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Use cultural dance to promote peace

 

A cultural dance group prepares to perform during national peace

day celebration in Juba (Credit: Mose Gum)

By Bullen Bala Alexander
A youth activist has called for use of cultural dances to promote peace and reconciliation among South Sudanese communities.
John Wek Rual Akol, Chairperson for Peace and Reconciliation Centre (PRC) said South Sudanese had developed alot of mistrust among them due to the conflict. He said the trust could only be restored through cultural performance that comprise of all traditional groups.
Mr. Akol was addressing over 20 different cultural dancing groups during cultural festival at the Peace and Reconciliation Center (PRC) in Juba last Sunday.
“The conflict had destroyed the social fabrics among South Sudanese that make them consider each other as enemies instead of brothers and sisters who share cultures,” Akol said.
According to Akol, the PRC was formed to promote peace and unity by bringing all traditional and cultural dance groups together.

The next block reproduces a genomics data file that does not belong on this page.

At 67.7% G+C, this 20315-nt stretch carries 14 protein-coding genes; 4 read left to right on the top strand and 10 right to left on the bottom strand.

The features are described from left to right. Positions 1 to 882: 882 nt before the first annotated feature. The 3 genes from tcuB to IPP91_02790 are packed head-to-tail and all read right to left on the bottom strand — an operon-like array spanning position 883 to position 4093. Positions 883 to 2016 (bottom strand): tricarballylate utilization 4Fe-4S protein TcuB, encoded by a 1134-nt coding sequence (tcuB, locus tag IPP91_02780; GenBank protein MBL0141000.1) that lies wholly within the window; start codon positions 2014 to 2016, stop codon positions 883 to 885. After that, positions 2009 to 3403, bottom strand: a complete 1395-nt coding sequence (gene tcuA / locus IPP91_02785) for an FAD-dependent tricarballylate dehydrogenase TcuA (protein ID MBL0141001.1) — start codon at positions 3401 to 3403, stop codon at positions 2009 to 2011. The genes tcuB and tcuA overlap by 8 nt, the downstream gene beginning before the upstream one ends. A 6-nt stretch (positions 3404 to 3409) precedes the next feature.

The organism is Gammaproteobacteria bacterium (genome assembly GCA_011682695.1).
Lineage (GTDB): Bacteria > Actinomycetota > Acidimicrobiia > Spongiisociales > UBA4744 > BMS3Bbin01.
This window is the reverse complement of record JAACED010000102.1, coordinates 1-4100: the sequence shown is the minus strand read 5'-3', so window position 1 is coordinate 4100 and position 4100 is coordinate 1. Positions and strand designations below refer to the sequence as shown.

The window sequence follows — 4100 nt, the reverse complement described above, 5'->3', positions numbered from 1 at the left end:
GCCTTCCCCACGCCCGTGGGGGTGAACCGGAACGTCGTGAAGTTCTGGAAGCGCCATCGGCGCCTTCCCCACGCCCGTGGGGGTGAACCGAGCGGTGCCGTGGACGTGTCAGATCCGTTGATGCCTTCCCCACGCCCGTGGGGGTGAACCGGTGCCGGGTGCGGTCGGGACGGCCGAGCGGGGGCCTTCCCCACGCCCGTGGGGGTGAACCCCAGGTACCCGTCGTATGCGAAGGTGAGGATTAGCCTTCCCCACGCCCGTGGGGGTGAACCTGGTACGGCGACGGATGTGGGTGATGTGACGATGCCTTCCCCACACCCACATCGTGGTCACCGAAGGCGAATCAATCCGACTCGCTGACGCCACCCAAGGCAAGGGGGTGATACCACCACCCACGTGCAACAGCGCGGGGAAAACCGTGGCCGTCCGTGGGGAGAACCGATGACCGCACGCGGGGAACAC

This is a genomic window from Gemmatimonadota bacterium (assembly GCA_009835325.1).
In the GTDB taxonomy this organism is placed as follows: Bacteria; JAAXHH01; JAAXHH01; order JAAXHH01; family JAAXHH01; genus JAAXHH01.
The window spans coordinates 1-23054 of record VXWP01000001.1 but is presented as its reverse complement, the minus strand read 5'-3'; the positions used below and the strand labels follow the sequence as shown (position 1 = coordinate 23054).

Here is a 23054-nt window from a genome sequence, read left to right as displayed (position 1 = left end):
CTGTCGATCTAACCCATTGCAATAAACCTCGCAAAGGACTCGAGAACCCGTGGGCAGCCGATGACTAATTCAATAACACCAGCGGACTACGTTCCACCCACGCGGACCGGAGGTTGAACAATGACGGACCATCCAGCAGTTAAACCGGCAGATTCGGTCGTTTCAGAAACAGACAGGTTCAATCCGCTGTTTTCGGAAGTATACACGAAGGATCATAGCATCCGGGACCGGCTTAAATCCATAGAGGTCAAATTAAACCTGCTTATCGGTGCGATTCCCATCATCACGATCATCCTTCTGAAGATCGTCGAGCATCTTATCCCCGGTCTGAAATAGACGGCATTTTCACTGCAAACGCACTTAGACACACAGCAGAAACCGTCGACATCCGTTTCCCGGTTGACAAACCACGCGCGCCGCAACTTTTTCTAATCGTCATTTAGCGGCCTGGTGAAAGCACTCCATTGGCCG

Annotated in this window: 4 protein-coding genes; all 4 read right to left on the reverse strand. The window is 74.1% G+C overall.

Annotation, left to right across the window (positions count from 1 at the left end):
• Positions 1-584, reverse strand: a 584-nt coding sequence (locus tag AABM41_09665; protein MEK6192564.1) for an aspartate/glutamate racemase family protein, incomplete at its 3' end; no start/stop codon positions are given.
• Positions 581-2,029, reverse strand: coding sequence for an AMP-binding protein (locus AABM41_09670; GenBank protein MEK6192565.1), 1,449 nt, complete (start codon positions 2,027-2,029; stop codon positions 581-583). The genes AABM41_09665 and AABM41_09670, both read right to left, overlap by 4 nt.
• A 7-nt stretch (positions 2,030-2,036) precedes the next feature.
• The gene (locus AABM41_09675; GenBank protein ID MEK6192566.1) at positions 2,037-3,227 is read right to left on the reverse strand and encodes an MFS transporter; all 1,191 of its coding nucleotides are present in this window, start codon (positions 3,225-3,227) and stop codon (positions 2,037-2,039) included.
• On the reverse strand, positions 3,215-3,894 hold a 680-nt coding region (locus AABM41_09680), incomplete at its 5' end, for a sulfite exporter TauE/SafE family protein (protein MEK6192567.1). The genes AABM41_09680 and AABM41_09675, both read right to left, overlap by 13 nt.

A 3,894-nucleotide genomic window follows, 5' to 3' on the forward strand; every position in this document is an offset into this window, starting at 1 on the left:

“We want to tell the region and the International Community that we can sing, dance and play together as one family,” he said.
Akol appealed to the government to support such activities that aim at uniting the country, saying it was the only way forward to create unity among citizens.
Malual Yak Ayel, Chief of Acheng of Abyei Administrative Area in Juba said culture was an important aspect in promoting peace in the society.
“Traditional dances can unite and bring love among us as it removes bad behaviors among young generations,” he said.
Ayel called on his fellow chiefs to promote cultural activities in the country. He said it was the only instrument for restoring harmony among South Sudanese.
Terekeka state paramount Chief Machar Butis Kidin said during their days they valued cultural dances more than the contemporary music.
“Mundari were very peaceful those days because people used to consider cultures very important,” he said.
He said Mundari were peaceful people, adding that adapting western cultures have made most Mundari people to be violent these days.
“There is need for us to go back and promote our culture through educating our youth on the importance of traditional dances,” Kidin Mundari Paramount Chief said.

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